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I have two properties of ObservableCollection type (in separate projects); What I want to do is to bind these two using reflection and SetBinding like this -

//Get the PropertyDescriptor for first collection property
PropertyDescriptor relatedPropertyDesc = prop.Find(firstCollPropName, false);
Binding relatedPropBinding = new Binding(relatedPropertyDesc.Name);
relatedPropBinding.Source = this.SelectedItem;
relatedPropBinding.Mode = BindingMode.TwoWay;
//Bind the second collection property using binding created above
propItem.SetBinding(MyItem.SecondCollProperty, relatedPropBinding);

This SecondCollProperty is then bound to a ComboBox's ItemsSource.

As such this works correctly, values present in firstCollProperty are displayed correctly in combobox; but if some changes are made in firstCollProperty at run time then they are not reflected in ComboBox!(adding new items or creating new collection object).

Changes are reflected correctly after refreshing the binding(again executing the above code).

My question is - If two ObservableCollections are binded together why any changes in first doesn't get reflected in other? but same thing works for properties of string or double type.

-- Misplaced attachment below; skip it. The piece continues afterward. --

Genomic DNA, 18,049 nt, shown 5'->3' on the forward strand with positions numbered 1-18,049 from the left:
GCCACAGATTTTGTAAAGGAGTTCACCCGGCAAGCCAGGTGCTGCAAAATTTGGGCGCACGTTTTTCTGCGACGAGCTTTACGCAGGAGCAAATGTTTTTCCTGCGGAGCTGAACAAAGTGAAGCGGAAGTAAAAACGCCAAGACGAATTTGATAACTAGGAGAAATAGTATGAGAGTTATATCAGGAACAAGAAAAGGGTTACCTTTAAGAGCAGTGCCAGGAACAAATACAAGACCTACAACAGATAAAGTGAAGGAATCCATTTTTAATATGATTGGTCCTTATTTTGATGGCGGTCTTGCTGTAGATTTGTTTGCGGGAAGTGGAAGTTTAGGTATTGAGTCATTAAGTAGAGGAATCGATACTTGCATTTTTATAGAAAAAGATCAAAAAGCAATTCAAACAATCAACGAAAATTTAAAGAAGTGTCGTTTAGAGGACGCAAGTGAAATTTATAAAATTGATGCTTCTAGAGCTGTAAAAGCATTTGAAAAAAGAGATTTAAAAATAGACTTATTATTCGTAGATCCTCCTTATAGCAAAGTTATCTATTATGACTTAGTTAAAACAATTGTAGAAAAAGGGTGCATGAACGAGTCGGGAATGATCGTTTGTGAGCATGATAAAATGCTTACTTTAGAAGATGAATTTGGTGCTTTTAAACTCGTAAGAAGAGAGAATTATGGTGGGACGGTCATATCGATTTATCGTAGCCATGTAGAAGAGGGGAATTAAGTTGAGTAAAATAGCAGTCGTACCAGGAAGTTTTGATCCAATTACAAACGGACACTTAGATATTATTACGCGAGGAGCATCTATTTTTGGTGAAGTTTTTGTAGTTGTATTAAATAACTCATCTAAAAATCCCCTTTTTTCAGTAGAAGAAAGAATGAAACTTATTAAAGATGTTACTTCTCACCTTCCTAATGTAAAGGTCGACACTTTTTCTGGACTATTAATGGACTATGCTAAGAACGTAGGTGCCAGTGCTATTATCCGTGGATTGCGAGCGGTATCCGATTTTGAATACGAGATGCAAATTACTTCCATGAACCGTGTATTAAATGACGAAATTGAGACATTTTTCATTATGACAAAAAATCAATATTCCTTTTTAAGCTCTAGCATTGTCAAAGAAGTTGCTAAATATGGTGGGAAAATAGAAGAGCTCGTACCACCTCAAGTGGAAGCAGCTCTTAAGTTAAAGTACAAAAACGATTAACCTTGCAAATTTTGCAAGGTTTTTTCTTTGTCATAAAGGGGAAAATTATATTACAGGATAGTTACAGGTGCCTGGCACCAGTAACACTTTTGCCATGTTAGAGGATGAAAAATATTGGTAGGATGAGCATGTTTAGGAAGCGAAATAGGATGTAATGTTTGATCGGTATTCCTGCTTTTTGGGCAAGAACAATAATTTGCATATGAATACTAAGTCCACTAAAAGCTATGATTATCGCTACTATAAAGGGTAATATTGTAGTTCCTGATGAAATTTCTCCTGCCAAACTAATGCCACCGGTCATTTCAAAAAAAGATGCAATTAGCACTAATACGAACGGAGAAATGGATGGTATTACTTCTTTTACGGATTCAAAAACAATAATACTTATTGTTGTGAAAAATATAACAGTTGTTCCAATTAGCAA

Is there any way of achieving this?

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Any idea? Let me know if my question is not clear or doesn't make sense? –  akjoshi Nov 11 '10 at 11:08
Your question is somewhat strange because I can see no reason to bind two collections. Why not use the same collection in both places? –  robertos Nov 12 '10 at 9:44
@robertos: Thanks for asking that, my scenario consists of a property grid(PG) and a designer(separate projects), In designer I have an object whose properties needs to be displayed in PG; One(or more) of the property of this object is of collection type, PG will fetch that through reflection and bind it to a local property of collection type(present in particular property Item). As PG just have name of this property(which can vary) it needs another local property of collection type for binding purpose. –  akjoshi Nov 12 '10 at 11:50
Although I will try to fetch the property value in PG and bind that directly; thanks for pointing that out. –  akjoshi Nov 12 '10 at 11:58

1 Answer 1

Just going through some old unanswered questions and saw this. Undoubtedly you've come up with a workaround by now, but my recommendation would be look into something like CLinq, Bindable Linq, or Obtics for this. See this question for more details. You'd take the first collection, create a dynamic query against it, and expose that dynamic query (which implements IObservableCollection) as your second property.

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There's a nice one called OLinq on Nuget/Github –  mcintyre321 Dec 18 '13 at 12:47

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